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Kate Wolf and Medaya Ocher talk with Anna Della Subin about her new book, Accidental Gods: On Men Unwittingly Turned Divine. Accidental Gods traces the rarely told history of the deification of living men in modern times, revealing the phenomenon’s connection to imperial conquest, revolution, and civil war. Taking as a starting point Columbus’s exploitation of his reception by native peoples as a deity come from the heavens, the book offers in-depth studies of figures such as the Ethiopian King Haile Selassie, who is regarded as God by Rastafarians in Jamaica, England’s Prince Philip, who became the center of a religion on an island in the South Pacific, and Jiddu Krishnamurti, who was seen as divine by early Theosophists. What does it mean to make a man a God? Why is it always a man? And what does that say about notions of masculinity, the place of religion in society, and the relations between political power and divinity?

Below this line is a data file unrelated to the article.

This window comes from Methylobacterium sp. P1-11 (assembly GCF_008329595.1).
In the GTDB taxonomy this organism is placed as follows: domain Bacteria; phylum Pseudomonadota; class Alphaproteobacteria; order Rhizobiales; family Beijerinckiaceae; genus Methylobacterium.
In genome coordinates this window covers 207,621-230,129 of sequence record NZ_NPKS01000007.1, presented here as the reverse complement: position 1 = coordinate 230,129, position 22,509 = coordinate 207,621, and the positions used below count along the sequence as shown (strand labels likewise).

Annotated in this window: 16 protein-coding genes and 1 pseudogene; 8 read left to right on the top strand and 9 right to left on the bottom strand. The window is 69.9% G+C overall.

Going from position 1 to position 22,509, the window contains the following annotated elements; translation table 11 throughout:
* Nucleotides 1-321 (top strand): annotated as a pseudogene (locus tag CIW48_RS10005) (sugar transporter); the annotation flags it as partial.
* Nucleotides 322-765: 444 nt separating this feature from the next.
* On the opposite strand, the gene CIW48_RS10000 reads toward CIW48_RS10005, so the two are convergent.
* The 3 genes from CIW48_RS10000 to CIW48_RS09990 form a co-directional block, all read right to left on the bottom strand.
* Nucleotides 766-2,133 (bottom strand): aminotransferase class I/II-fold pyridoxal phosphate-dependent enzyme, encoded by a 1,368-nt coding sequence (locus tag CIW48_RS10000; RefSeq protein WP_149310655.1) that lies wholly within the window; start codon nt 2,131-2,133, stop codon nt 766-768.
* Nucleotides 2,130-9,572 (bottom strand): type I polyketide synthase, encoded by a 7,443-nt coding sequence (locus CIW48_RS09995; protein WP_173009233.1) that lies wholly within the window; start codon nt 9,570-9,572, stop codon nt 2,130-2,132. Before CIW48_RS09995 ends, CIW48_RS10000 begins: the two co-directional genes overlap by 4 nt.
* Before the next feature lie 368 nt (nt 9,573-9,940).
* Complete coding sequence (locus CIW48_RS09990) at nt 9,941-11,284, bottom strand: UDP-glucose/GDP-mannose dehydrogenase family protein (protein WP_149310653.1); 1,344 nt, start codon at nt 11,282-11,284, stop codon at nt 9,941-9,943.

Also, Sam Quinones, author of The Least of Us, returns to recommend Calvin Trillin’s Killings.